Biographies of the 2002 Laureate Award honorees

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In 2002, the Texas Chapter presented its highest award to two distinguished members -- Joseph C. Dougherty, MD, FACP and Albert F. Hendler, MD, FACP.

The Laureate Award honors Fellows and Masters of the ACP who have demonstrated by their example and conduct an abiding commitment to excellence in medical care, education, or research, and in service to their community, the Chapter, and the ACP.

Read their biographies by clicking on their name:

Joseph C. Dougherty, MD, FACP

Doctor Joe Dougherty grew up in Albany, New York. He was educated by the Christian Brothers at their military high school, and at Manhattan College in New York City. He received his medical education from Cornell Medical College. It was in a 4th year elective that his career goals were set. He spent a month with Dr. Albert Ruben in the Cardio-Renal Laboratory at Bellevue Hospital. At that time, Dr. Ruben had the only artificial kidney in New York City. Fluid and electrolytes and dialysis were the cutting edge of modern medicine.

For graduation his wife Kathy, presented him with a son, William, the first of their four children; Suzanne, Timothy, and Laura followed.

For his internship Dr. Dougherty decided to go to Albany Hospital. He stayed for his first year of residency and then returned to the Cardio-Renal Laboratory at Bellevue Hospital with a Mead Johnson Fellowship. It was a rewarding time. He published his first paper and with another fellow, Dr. Kurt Stenzel, did the first peritoneal dialysis at the hospital. He then completed his third year of residency in the Bellevue - Memorial Hospital program.

The idea of research and teaching had been growing in his mind. He obtained a New York Heart Association Fellowship and returned to Cornell Medical School New York Hospital. There he worked with Drs. Milton Hollenberg and Thomas Killip doing both laboratory and clinical research. After two years of fellowship he became an Investigator of the New York Heart Association and returned to Bellevue working with Dr. Frank Veith on the study of renal transplants in dogs. Dr. Dougherty and Dr. Veith moved to Montifiore Hospital-Albert Einstein College of Medicine for access to better laboratories. Their work together was productive and Dr. Dougherty became a Senior Investigator of the New York Heart Association. In addition, he did clinical work in the Renal and Hemodialysis section.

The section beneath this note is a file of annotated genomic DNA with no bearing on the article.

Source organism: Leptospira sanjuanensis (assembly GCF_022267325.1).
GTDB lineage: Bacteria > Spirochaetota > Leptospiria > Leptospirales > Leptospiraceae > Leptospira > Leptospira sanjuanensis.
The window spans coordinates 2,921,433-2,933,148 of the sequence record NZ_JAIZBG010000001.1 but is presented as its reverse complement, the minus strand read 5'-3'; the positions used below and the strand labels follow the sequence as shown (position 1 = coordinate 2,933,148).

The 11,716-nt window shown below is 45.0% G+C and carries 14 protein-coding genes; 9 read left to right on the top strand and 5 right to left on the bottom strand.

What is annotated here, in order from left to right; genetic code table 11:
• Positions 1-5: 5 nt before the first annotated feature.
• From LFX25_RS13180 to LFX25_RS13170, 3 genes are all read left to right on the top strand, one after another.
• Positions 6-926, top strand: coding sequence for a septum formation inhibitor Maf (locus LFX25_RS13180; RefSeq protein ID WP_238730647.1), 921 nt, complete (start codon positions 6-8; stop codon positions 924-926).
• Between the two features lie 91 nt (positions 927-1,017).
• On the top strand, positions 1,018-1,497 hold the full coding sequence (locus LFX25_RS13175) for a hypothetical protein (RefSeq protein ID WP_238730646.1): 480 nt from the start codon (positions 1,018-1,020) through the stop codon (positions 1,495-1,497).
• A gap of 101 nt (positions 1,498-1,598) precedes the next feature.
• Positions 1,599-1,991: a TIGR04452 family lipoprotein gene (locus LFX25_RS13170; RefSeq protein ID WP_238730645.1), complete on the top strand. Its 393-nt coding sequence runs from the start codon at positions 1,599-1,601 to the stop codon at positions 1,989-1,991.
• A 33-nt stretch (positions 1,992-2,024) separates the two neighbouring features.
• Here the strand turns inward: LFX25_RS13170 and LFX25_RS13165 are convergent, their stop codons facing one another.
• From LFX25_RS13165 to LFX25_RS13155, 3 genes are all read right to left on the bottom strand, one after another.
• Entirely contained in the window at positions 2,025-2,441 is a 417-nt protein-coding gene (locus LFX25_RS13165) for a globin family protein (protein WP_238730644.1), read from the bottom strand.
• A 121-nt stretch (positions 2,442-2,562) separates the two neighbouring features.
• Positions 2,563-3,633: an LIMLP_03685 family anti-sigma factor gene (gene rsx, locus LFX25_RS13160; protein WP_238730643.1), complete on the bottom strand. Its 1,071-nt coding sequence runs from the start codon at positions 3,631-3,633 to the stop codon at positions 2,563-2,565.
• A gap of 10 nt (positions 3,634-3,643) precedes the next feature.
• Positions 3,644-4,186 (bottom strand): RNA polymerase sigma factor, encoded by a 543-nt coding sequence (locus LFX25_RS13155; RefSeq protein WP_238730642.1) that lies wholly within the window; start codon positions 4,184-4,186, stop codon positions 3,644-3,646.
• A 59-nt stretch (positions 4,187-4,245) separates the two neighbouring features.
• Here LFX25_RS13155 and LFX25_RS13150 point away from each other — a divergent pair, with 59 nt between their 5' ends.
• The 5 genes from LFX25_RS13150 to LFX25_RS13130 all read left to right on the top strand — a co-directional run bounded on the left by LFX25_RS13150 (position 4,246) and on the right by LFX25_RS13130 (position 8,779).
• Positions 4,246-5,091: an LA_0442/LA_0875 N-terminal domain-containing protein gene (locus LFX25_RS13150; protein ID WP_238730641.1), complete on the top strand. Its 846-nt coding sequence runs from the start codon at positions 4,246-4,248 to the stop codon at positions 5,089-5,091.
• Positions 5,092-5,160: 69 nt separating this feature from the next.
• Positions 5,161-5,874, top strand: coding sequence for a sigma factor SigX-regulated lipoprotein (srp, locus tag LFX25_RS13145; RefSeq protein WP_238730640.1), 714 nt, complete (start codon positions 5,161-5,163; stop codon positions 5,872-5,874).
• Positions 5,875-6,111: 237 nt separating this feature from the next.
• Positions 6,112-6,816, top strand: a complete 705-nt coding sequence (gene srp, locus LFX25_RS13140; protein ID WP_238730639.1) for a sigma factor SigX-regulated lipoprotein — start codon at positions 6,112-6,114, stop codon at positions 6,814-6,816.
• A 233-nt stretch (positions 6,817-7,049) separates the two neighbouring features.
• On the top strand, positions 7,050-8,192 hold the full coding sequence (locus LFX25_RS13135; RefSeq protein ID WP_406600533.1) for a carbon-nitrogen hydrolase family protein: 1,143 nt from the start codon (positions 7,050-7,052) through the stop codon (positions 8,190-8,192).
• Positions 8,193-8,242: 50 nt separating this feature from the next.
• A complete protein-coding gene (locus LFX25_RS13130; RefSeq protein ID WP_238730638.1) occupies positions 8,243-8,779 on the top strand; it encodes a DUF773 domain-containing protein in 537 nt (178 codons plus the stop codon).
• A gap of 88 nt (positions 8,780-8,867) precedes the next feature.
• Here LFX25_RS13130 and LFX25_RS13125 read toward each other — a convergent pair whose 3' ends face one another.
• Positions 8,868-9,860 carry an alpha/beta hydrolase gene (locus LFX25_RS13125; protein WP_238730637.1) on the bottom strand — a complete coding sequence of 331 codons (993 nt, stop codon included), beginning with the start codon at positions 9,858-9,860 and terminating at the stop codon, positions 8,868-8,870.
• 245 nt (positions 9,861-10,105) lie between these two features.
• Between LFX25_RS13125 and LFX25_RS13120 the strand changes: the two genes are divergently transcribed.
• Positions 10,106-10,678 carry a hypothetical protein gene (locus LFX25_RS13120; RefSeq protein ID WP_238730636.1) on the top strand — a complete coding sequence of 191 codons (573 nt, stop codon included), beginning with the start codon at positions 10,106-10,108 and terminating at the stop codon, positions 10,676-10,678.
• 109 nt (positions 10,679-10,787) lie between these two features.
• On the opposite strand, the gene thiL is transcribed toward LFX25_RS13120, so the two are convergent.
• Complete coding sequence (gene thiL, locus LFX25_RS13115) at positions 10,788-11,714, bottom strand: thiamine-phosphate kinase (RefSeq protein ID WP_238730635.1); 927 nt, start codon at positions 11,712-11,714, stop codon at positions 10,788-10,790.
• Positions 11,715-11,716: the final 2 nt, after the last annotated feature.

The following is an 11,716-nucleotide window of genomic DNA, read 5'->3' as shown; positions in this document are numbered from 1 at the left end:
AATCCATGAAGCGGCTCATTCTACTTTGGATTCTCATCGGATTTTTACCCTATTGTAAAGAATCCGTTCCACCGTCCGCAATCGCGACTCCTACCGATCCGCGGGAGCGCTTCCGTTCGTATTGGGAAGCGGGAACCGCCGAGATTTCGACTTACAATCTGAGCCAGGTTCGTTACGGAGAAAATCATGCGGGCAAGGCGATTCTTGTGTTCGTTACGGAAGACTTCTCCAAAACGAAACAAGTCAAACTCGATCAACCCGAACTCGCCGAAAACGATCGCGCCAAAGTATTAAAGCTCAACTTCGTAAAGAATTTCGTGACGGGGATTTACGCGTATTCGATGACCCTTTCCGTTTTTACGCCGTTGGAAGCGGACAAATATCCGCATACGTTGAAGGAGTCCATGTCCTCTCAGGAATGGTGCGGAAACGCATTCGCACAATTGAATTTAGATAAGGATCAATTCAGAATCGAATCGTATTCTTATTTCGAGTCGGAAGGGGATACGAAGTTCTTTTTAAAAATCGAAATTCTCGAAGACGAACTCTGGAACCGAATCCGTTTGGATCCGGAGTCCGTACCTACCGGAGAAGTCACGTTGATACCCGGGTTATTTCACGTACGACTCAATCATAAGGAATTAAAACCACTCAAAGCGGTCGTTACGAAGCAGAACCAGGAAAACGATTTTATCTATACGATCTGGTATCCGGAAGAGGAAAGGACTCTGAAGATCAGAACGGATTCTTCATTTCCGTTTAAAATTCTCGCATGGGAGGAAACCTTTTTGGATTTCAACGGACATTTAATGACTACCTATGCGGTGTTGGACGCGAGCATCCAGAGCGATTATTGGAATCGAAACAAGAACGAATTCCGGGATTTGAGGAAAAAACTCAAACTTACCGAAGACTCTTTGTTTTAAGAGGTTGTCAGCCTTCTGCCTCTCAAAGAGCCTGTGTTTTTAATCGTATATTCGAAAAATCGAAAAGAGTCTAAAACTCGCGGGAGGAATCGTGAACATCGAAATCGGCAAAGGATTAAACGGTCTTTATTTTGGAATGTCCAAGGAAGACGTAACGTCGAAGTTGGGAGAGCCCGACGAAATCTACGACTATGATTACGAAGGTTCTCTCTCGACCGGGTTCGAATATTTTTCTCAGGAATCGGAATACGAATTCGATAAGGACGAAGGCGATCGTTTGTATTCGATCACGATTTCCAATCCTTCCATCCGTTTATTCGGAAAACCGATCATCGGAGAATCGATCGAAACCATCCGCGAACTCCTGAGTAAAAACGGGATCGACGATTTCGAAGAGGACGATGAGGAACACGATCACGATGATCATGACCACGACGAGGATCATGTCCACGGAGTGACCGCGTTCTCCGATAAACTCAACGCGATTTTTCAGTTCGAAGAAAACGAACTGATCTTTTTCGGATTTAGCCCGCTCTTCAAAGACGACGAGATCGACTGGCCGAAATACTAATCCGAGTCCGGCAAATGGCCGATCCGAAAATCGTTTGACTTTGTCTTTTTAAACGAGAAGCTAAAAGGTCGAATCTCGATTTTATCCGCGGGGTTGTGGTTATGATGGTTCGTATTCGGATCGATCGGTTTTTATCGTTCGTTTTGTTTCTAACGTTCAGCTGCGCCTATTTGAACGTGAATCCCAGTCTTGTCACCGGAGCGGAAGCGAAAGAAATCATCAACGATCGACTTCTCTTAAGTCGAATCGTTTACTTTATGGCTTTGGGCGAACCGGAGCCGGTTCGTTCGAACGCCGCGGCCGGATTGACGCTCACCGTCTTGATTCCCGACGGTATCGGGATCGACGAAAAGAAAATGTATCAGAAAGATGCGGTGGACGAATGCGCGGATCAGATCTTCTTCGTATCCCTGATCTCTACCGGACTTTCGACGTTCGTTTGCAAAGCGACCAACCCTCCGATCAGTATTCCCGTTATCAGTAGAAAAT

In 1970 he received an invitation to join the faculty at the medical school in San Antonio. He spent the next five years teaching and conducting research on kidney preservation. Clinically he was involved in the organ transplant program. He was named the Director of Hemodialysis at the new Audie Murphy Veterans Hospital. He worked with the Dietetic Association to convert the renal failure diet into an acceptable diet for Hispanic patients.

After five years in San Antonio, the family moved to Scranton, Pennsylvania, joining Dr. Ray Lavender. Dr. Dougherty helped develop a Rural Health Center and a community based Internal Medicine Residency Program, the Scranton-Temple Residency Program. He also found time to work with the local Heart Association and was elected President.
After accepting an invitation from Valley Baptist Medical Center in Harlingen to become the medical director for the dialysis unit, he joined the Valley Diagnostic Clinic. He continued his Heart Association affiliation becoming President of the local chapter. Dr. Dougherty also served on the American Heart Association Texas Affiliate chapter as a member of the scientific committee, the program committee, which he eventually chaired, and was elected to the Board of Directors.
Service to the Texas Medical Association included serving on the committee on nursing and three terms on the council on medical education, including one as chairman.